Appeal from the Order of the Workmen's Compensation Appeal Board in the case of Carolee Glickman v. New York Floral Company, No. A-85216.
Robert J. Magee, Worth Law Offices, P.C., for petitioner.
David G. Welty, for respondent.
Judges Williams, Jr., Barry and Senior Judge Blatt, sitting as a panel of three. Opinion by Judge Williams, Jr.
[ 87 Pa. Commw. Page 189]
Carolee Glickman appeals from the decision of the Workmen's Compensation Appeal Board dismissing her appeal from the referee's granting of the employer's petition to terminate compensation benefits under The Pennsylvania Workmen's Compensation Act.*fn1
In 1977, Glickman was employed two days per week as a part-time clerk for the New York Floral Company. Her net income was approximately $25.00 per week. On October 3, 1977, Glickman filed a Notice of Compensation Payable, stating that on September 8, 1977, she suffered an injury to her back while in the course of her employment. Effective the week of September 19, 1977, Glickman began receiving disability benefits in the amount of $63.33 per week. On August 7, 1981, the employer, by its insurance carrier, filed a Termination Petition alleging that on or before July 28, 1981 Glickman fully recovered from her work-related injury. The petition was accompanied by the affidavit of Dr. Lawrence M. Weisbrod, who certified that he had examined Glickman on July 27, 1981 and found that she was fully recovered from the back injury which occurred on September 8, 1977. Glickman answered the petition, asserting that she was not fully recovered and that she was still afflicted with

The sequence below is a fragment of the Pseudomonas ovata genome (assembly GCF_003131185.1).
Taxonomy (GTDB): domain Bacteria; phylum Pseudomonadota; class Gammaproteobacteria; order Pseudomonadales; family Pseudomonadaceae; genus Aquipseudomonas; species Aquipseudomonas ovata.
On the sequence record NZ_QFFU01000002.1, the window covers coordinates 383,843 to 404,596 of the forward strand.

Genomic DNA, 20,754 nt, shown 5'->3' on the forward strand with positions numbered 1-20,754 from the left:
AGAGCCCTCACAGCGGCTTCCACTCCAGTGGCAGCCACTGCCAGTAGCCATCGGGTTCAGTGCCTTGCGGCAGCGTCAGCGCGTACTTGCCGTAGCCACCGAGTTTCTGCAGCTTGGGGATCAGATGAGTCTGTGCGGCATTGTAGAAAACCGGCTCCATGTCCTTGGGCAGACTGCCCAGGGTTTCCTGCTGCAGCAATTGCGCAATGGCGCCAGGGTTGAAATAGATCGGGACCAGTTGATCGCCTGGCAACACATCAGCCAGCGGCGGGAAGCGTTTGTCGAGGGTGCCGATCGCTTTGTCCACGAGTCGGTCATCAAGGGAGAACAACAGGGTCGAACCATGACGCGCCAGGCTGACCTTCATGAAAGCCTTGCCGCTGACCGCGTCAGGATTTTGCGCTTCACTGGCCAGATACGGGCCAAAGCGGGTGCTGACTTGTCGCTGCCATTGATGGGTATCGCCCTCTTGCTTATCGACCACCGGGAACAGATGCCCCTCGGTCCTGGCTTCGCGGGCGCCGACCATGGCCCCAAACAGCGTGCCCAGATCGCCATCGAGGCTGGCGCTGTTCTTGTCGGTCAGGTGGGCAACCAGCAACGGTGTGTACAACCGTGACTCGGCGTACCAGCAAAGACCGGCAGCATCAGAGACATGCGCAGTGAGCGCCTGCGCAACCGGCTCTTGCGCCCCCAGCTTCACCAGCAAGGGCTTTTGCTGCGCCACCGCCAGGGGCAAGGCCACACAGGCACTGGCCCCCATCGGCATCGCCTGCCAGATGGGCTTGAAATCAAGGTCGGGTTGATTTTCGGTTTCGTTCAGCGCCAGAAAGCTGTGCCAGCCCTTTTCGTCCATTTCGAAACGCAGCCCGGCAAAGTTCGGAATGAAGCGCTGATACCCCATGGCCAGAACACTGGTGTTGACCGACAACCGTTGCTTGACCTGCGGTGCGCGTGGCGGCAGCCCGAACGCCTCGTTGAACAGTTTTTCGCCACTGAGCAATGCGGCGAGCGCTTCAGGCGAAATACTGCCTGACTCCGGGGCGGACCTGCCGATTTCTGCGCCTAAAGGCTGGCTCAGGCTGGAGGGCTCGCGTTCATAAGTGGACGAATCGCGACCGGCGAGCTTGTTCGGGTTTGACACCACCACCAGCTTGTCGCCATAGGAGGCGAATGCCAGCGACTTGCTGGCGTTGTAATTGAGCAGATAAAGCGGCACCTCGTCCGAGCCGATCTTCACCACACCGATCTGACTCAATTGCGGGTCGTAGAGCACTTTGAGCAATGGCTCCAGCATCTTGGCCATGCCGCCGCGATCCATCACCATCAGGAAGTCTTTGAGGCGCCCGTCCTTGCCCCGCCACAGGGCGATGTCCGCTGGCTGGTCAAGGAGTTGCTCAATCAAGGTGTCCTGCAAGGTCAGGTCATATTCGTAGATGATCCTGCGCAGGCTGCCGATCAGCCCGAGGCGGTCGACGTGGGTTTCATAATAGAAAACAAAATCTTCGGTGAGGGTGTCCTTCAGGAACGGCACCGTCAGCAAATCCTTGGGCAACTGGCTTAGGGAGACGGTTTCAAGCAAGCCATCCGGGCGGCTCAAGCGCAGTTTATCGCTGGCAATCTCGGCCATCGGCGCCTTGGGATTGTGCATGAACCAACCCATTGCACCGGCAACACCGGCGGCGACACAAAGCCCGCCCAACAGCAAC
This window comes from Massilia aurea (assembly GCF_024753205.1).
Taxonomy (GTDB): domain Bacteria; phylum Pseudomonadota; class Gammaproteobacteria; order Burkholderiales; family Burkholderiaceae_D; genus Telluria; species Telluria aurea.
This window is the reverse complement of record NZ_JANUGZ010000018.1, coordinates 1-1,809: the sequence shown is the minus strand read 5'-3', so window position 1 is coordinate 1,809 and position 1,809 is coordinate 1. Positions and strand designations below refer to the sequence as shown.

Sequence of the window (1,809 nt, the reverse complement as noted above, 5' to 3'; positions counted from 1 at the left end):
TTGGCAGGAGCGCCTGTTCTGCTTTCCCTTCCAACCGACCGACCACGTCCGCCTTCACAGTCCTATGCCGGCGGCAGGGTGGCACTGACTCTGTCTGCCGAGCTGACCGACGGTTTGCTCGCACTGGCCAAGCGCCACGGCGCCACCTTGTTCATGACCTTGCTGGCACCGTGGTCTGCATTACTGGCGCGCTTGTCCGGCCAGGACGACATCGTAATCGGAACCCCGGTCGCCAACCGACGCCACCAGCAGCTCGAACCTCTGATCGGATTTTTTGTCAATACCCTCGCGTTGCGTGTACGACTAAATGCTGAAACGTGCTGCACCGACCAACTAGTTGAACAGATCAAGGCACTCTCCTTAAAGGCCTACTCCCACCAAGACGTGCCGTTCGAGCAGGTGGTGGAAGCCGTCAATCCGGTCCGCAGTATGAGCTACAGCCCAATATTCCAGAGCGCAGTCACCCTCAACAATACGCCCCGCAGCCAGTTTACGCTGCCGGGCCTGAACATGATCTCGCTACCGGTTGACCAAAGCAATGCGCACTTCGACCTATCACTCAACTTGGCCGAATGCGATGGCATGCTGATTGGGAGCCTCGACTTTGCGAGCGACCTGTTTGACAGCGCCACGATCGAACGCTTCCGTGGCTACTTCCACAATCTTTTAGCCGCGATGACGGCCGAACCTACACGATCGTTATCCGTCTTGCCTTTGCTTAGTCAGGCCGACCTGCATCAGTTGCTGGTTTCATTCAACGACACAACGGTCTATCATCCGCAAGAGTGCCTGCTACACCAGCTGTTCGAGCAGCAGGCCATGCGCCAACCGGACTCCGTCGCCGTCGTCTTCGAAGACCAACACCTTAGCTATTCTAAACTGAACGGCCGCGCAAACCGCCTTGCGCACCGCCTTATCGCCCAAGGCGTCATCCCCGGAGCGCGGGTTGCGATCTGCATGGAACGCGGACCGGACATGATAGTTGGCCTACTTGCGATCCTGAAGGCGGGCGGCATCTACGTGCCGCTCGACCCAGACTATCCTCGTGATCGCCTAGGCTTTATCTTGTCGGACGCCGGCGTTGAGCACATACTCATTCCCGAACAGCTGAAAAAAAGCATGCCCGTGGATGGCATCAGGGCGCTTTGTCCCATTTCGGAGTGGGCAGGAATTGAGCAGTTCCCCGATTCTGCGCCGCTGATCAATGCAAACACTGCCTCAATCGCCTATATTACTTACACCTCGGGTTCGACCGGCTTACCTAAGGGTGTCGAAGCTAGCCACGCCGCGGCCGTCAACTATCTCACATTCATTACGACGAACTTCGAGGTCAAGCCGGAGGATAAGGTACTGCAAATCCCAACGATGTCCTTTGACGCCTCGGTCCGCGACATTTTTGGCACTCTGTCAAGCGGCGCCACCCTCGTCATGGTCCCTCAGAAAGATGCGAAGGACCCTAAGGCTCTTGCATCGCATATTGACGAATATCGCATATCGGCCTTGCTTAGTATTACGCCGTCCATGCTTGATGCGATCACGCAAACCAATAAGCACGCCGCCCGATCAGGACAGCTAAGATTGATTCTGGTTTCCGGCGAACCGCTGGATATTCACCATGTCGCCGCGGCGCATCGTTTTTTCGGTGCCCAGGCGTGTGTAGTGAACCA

[ 87 Pa. Commw. Page 190]
most of the symptoms which originally caused her disability.
At a hearing before the referee, the employer presented the testimony of Dr. Weisbrod, a board certified orthopedic surgeon, who had been Glickman's treating physician. He testified that he first examined Glickman on April 20, 1978. That examination and a review of x-rays taken in September of 1977 revealed some muscle spasms in the low back and a congenital defect known as spondylolisthesis, which is a slippage forward of one of the vertebrae. He also found that Glickman suffered from spina bifida, a congenital defect causing curvature of the spine. As a result of these conditions, Dr. Weisbrod, in April or May of 1979, performed surgery on Glickman's spine to relieve some of the pressure on her back. The surgery improved her condition; and even though Glickman complained of some residual backache and some numbness of the left foot, the physician expressed the opinion that the back strain caused by her job was basically resolved by the time he examined her in late July, 1981. The doctor raised doubts as to whether Glickman's condition was work-related at all, in light of his opinion that her spondylolisthesis pre-existed September, 1977 and that the slippage of the affected vertebra occurred gradually over many years, and in light of his lack of knowledge of any specific occurrence on September 8, 1977 which might have caused the injury.
Glickman presented no medical expert. She testified to her continuing back pain and numbness, and of her inability to perform the duties required by her previous employment. She also testified regarding her day-to-day activities, which according to the referee's findings included home care for her husband, and 13 year-old daughter as well as care of her mother,
[ 87 Pa. Commw. Page 191]
who was debilitated due to arthritis and rheumatism; cooking meals, washing dishes, mopping floors, food shopping, driving, doing ...